The assumption used to be that it was up to the employee to figure out work-life balance. But in the post-pandemic environment, it falls on the employer to support employees in novel ways which cover many factors but, together, foster better work-life integration.
Wellness is more than a trend
Even before the pandemic, the importance of mental health was an elephant in the room few wanted to acknowledge due to stigma and the perceived lack of available resources for proactive, comprehensive support.
We shouldn’t look at the pandemic as a crisis demanding better attention to employee mental well-being (eventually subsiding after the pandemic), but as a signal of what companies should be doing. A stronger focus on emotional well-being is both a moral imperative and critical strategy to deliver business results. It is simply the right thing to do, now and later.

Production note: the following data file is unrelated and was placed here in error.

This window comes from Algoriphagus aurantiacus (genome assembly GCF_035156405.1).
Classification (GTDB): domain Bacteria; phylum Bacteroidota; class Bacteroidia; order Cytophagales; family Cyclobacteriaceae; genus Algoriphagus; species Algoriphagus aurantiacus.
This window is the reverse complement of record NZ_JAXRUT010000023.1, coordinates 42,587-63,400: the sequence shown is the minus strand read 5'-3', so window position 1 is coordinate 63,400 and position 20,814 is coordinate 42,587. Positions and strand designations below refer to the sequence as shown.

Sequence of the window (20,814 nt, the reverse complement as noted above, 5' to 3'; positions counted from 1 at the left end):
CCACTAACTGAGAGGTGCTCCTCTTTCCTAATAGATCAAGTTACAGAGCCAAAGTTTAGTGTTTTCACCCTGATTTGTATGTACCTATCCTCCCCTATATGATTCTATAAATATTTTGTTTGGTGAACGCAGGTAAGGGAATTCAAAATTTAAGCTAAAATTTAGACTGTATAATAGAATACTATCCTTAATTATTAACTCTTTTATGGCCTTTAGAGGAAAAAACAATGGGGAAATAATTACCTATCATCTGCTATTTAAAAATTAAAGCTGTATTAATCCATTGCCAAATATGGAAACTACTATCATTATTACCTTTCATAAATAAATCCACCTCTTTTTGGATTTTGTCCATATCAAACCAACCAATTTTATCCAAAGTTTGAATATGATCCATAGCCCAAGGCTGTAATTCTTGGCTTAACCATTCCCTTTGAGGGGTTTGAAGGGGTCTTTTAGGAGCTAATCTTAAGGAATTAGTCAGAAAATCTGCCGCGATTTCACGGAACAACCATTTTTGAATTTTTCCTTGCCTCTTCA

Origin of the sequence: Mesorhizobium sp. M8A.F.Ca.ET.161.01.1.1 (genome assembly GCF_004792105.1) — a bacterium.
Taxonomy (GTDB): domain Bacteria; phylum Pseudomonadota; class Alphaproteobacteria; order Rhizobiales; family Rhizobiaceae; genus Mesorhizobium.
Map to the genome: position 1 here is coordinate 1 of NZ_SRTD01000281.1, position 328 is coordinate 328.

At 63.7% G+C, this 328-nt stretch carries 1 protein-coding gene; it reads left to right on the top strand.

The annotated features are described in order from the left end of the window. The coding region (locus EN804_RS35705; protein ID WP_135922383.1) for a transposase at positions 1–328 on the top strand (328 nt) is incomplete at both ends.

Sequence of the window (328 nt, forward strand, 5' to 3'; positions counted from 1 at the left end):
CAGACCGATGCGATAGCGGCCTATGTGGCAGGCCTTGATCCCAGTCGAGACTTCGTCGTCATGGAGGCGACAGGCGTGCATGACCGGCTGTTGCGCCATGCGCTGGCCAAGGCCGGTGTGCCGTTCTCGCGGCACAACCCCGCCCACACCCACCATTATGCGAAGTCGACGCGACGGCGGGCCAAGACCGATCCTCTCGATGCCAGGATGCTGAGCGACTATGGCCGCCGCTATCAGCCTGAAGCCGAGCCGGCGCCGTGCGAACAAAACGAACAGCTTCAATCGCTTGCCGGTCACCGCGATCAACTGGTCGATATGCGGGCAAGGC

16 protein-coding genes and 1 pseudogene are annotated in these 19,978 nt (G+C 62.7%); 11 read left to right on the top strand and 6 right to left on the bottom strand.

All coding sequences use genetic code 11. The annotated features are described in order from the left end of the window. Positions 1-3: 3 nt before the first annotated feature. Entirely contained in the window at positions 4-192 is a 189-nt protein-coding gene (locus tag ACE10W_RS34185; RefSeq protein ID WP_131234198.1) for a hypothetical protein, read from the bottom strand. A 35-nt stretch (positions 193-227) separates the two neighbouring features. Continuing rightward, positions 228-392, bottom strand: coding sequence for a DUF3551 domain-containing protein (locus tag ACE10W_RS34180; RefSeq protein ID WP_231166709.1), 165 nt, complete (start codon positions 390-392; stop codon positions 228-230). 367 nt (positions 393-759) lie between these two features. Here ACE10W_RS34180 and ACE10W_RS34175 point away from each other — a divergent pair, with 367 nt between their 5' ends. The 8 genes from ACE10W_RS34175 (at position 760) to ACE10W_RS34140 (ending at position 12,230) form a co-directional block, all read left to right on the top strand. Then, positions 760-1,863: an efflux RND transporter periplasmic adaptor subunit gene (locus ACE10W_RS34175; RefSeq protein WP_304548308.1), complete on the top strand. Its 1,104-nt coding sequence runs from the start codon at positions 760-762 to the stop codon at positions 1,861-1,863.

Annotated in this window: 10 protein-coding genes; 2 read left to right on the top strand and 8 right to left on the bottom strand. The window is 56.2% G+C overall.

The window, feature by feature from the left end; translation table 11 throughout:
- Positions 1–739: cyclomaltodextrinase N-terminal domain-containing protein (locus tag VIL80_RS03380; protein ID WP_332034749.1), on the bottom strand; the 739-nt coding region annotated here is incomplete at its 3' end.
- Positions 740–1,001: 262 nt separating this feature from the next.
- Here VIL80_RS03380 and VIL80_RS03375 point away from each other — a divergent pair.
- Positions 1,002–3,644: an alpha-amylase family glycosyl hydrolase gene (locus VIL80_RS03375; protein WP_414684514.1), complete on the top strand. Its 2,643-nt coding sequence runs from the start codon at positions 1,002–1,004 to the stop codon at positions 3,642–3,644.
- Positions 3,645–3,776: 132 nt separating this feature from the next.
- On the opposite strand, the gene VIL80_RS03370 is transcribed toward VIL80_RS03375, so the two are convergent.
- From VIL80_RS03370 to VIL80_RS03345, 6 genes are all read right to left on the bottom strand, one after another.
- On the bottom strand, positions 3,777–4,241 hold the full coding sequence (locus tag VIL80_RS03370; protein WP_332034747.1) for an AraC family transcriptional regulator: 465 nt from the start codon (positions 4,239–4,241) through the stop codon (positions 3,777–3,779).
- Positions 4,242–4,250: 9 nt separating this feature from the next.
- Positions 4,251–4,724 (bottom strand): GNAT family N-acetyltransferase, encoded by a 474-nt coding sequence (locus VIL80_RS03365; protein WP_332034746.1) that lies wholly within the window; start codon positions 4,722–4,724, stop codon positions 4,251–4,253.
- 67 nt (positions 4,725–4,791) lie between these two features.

As we are seeing today, employees want a different kind of support—more personalized, more far-reaching, more proactive and preventative—that encompasses the bigger picture of their overall well-being and targets all of life’s challenges. The four above points show that companies have it within their power to provide this solution.
Ravi Swaminathan is a cofounder and the CEO of TaskHuman, a real-time digital coaching platform that connects each employee, individually, with a global network of coaches over video call in nearly 1,000 topics of daily work and personal life.